I'm trying to write a C++ Video class using the Video For Windows interface, based on concepts from this NeHe tutorial, but with more modern code (for OpenGL 3/4). In my function that initially loads the video (not retrieve the frames), I refer to AVIStreamGetFrameOpen(), which according to MSDN:

Returns a GetFrame object that can be used with the AVIStreamGetFrame function.

The same page also says:

If the system cannot find a decompressor that can decompress the stream to the given format, or to any RGB format, the function returns NULL.

My problem is that AVIStreamGetFrameOpen() returns NULL, which as stated, means no decompressor was found that matches the file. However, my file can be played with Windows Media Player without issues, which I believe means a decompressor should be available.

There seems to be a lack of documentation when it comes to VFW, and MSDN pages aren't always extremely useful. Anyone know what could be causing this issue?

Here's the code for the function in question:

bool Video::Load(std::string FileName) {
    try {
        if (this->bLoaded)
            this->UnLoad();

        AVIFileInit();

        if (AVIStreamOpenFromFile(&pavi, FileName.c_str(), streamtypeVIDEO, 0, OF_READ, NULL) != 0)
            throw "Failed to open the AVI video stream.";

        AVIStreamInfo(pavi, &psi, sizeof(psi));             // Reads Information About The Stream Into psi
        this->szWidth = psi.rcFrame.right - psi.rcFrame.left;           // Width Is Right Side Of Frame Minus Left
        this->szHeight = psi.rcFrame.bottom - psi.rcFrame.top;          // Height Is Bottom Of Frame Minus Top

        ulnLastFrame = AVIStreamLength(pavi);                // The Last Frame Of The Stream

        this->dDuration = AVIStreamSampleToTime(pavi, ulnLastFrame) / 1000.0f;
        this->dSecondsPerFrame = this->dDuration / ulnLastFrame;

        pgf = AVIStreamGetFrameOpen(pavi, NULL);              // Create The PGETFRAME Using Our Request Mode
        if (pgf == NULL)
            // ===== ERROR THROWN HERE =====
            throw "Failed to open the AVI GetFrame object.";

        glGenTextures(1, &this->unTexID);
        glBindTexture(GL_TEXTURE_2D, this->unTexID);
        glTexImage2D(GL_TEXTURE_2D, 0, GL_RGB, this->szWidth, this->szHeight, 0, GL_RGB, GL_UNSIGNED_BYTE, NULL);
        glBindTexture(GL_TEXTURE_2D, 0);
    }
    catch (const char* e) {
        Message((std::string("Error: ") + e + "\nFile: \"" + FileName + "\"").c_str(), "Error");
        return false;
    }


    this->bLoaded = true;
    return true;
}

Ignore my weird variable prefixes.

  • The Windows Media Player is using DirectShow for all it's video stuff, not Video For Windows (which is an old and outdated technology). These days most video codecs come purely as DirectShow filters. So either use that, or make your program completely independent from OS specific multimedia libraries and use a cross plattform codec framework (like gstreamer or ffmpeg/libavcodec. – datenwolf Aug 21 '16 at 8:41
  • @datenwolf Thanks for the reply. I've heard DirectShow is complicated to learn, but I'll push through it. Would you recommend any particular sources or should I just look through the MSDN pages? I haven't found much else. – TheJared802 Aug 24 '16 at 5:09
  • Frankly I'd not even go with DirectShow but instead use ffmpeg/libavcodec; the only drawback of that is, that the API is not that stable, but it's usually not that difficult to keep track of changes. A couple of years ago I wrote github.com/datenwolf/aveasy where the original intention actually was getting video frames on textures. I haven't updated it for a long time, so it probably won't compile right of the shelf with a current version of ffmpeg. – datenwolf Aug 24 '16 at 6:13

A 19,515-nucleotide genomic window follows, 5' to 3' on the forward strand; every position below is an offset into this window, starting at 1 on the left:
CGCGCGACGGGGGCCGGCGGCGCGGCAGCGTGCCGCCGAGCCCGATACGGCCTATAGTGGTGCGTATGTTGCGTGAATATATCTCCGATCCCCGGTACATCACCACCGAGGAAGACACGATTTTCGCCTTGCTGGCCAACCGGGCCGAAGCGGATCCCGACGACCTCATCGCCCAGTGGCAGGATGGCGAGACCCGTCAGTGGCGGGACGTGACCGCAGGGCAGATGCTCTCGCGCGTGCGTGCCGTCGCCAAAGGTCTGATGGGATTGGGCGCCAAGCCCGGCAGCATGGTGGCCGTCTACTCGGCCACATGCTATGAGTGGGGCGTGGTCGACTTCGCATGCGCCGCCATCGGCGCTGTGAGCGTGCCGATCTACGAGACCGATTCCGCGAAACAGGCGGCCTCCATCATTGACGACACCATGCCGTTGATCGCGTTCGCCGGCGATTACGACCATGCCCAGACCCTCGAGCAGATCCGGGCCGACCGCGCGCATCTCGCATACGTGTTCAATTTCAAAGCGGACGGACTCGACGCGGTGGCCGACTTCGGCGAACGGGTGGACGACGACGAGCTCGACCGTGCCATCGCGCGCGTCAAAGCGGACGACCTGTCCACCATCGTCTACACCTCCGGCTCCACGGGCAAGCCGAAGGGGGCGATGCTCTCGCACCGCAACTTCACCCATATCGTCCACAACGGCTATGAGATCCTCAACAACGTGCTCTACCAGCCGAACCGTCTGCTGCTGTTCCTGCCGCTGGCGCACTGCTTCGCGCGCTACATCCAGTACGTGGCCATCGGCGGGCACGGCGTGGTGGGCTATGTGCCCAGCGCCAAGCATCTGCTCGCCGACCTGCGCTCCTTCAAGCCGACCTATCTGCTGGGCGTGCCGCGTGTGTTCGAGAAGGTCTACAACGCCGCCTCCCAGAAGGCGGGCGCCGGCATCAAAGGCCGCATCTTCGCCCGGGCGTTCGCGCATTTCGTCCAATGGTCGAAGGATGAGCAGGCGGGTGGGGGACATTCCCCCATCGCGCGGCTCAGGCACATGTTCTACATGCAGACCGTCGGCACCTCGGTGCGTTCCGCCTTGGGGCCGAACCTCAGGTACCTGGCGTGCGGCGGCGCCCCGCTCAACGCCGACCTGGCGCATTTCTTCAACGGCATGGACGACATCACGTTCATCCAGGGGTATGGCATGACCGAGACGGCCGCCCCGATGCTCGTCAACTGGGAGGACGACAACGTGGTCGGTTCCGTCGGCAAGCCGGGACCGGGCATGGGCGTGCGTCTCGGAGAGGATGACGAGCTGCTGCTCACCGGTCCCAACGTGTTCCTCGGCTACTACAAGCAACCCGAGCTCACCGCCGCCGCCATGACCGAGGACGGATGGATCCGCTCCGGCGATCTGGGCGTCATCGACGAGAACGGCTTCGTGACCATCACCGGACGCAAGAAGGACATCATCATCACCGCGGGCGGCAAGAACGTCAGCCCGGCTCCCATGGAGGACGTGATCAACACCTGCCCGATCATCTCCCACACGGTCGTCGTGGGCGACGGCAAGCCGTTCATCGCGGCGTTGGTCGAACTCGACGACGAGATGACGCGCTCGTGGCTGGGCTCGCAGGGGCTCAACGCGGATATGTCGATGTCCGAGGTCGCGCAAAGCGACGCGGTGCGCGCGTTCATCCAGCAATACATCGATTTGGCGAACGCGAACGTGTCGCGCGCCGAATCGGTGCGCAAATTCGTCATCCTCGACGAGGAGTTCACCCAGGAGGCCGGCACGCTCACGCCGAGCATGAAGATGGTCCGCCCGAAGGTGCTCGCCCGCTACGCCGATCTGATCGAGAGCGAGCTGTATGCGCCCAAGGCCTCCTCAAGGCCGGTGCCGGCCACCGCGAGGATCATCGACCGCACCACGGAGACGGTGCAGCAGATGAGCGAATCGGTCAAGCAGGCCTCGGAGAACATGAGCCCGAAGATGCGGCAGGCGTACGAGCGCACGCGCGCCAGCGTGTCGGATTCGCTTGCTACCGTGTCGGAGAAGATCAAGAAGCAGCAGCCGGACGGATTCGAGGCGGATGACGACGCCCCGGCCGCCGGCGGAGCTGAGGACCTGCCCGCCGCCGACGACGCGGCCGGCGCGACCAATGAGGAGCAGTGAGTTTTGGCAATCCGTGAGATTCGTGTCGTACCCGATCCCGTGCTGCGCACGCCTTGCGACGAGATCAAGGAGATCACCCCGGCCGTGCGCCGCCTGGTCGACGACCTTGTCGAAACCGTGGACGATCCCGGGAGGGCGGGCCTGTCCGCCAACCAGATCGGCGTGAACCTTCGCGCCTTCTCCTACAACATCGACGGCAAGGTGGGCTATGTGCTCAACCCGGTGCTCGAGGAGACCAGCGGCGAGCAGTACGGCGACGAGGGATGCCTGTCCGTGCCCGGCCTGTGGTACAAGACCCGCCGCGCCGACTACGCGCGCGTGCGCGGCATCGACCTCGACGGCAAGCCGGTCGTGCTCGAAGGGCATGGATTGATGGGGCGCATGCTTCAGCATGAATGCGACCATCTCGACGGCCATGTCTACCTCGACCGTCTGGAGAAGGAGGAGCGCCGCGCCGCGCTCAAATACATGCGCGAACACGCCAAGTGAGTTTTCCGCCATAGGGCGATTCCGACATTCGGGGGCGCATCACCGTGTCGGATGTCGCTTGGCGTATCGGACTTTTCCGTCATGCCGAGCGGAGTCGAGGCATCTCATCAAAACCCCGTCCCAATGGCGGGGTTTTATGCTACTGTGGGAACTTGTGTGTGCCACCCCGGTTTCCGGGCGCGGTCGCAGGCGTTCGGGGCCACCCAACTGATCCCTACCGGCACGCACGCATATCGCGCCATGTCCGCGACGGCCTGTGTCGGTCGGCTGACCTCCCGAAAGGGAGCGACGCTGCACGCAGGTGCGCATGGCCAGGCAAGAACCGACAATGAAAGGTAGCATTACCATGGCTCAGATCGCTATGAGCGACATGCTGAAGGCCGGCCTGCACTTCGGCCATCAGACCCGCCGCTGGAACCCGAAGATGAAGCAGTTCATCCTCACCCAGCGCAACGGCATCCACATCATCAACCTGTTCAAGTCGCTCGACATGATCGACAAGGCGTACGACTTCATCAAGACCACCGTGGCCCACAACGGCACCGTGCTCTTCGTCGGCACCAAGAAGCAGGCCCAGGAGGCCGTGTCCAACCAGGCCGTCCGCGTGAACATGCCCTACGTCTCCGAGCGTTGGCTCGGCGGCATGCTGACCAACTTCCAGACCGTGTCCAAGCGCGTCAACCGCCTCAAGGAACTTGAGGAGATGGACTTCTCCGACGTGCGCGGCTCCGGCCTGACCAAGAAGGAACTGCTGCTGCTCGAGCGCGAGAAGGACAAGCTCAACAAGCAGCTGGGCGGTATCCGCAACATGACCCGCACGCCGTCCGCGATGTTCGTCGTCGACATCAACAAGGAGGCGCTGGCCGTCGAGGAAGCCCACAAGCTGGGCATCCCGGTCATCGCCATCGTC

• @datenwolf Thanks for the suggestion. I don't know much about ffmpeg as of now, but I'll look into it and see if I can figure out how to implement it into my class. – TheJared802 Aug 27 '16 at 4:40

My problem is that AVIStreamGetFrameOpen() returns NULL, which as stated, means no decompressor was found that matches the file. However, my file can be played with Windows Media Player without issues, which I believe means a decompressor should be available.

Your assumption that decompressor should be available is incorrect.

Windows offers several baseline APIs related to video and audio: Video for Windows, DirectShow, Media Foundation, also Windows Media. There are also layers on top of that (AudioVideoPlayback, MediaElement etc.

There is certain interoperability between the APIs: at some times codecs and other objects are shared between APIs, or one API provides a compatibility wrapper over other's objects.

It is however not the case in your scenario. Video For Windows is a legacy API and it is unable to use codecs for newer APIs. Windows Media Player in turn uses Media Foundation as a primary API, and DirectShow as a fallback API for complicated scenarios where it gives a second chance attempt to play a file. Basically, the only reason Video For Windows is still present in current version of Windows is support of legacy applications: newly available video/audio related features are not available to VFW, not just Microsoft's but third party too.

Additionally, 32-bit codecs and 64-bit codecs are independent and certain piece of code can only use the codecs of respective bitness.

That is, there is no intersection between Windows Media Player and your code in terms of consuming the same API. The fact that Windows Media Player plays the file does not mean that your VFW code should be able to too. You are hitting the problem that there is no suitable decoder installed to read and decode video from the file (you don't mention the format, a blind guess here is it's AVI with H.264 video).

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